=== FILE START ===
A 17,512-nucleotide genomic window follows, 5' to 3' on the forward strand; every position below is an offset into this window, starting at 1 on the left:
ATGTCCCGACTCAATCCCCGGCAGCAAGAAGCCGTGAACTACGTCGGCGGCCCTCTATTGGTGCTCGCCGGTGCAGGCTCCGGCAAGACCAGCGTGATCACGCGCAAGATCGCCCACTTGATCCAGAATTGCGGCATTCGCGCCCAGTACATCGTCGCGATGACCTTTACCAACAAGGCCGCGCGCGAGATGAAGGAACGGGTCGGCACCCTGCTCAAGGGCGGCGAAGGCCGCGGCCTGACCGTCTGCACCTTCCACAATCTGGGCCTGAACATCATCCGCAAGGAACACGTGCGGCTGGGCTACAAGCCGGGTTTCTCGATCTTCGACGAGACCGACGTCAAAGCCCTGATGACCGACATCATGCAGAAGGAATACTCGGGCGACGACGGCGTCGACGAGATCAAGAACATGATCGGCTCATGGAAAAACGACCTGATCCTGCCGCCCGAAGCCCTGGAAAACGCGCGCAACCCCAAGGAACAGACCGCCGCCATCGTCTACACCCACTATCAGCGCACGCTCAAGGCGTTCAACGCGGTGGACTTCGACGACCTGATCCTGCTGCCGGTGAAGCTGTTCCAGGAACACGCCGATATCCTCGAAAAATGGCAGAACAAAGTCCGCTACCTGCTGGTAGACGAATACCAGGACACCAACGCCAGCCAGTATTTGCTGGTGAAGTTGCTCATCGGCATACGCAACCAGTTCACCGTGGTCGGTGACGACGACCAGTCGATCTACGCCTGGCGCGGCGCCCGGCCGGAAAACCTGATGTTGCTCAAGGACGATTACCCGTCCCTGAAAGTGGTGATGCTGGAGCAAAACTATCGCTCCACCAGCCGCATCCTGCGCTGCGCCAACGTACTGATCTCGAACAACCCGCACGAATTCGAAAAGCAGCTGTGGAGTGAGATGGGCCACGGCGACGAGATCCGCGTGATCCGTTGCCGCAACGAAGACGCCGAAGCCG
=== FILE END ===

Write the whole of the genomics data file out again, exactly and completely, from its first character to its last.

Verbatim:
A 17,512-nucleotide genomic window follows, 5' to 3' on the forward strand; every position below is an offset into this window, starting at 1 on the left:
ATGTCCCGACTCAATCCCCGGCAGCAAGAAGCCGTGAACTACGTCGGCGGCCCTCTATTGGTGCTCGCCGGTGCAGGCTCCGGCAAGACCAGCGTGATCACGCGCAAGATCGCCCACTTGATCCAGAATTGCGGCATTCGCGCCCAGTACATCGTCGCGATGACCTTTACCAACAAGGCCGCGCGCGAGATGAAGGAACGGGTCGGCACCCTGCTCAAGGGCGGCGAAGGCCGCGGCCTGACCGTCTGCACCTTCCACAATCTGGGCCTGAACATCATCCGCAAGGAACACGTGCGGCTGGGCTACAAGCCGGGTTTCTCGATCTTCGACGAGACCGACGTCAAAGCCCTGATGACCGACATCATGCAGAAGGAATACTCGGGCGACGACGGCGTCGACGAGATCAAGAACATGATCGGCTCATGGAAAAACGACCTGATCCTGCCGCCCGAAGCCCTGGAAAACGCGCGCAACCCCAAGGAACAGACCGCCGCCATCGTCTACACCCACTATCAGCGCACGCTCAAGGCGTTCAACGCGGTGGACTTCGACGACCTGATCCTGCTGCCGGTGAAGCTGTTCCAGGAACACGCCGATATCCTCGAAAAATGGCAGAACAAAGTCCGCTACCTGCTGGTAGACGAATACCAGGACACCAACGCCAGCCAGTATTTGCTGGTGAAGTTGCTCATCGGCATACGCAACCAGTTCACCGTGGTCGGTGACGACGACCAGTCGATCTACGCCTGGCGCGGCGCCCGGCCGGAAAACCTGATGTTGCTCAAGGACGATTACCCGTCCCTGAAAGTGGTGATGCTGGAGCAAAACTATCGCTCCACCAGCCGCATCCTGCGCTGCGCCAACGTACTGATCTCGAACAACCCGCACGAATTCGAAAAGCAGCTGTGGAGTGAGATGGGCCACGGCGACGAGATCCGCGTGATCCGTTGCCGCAACGAAGACGCCGAAGCCG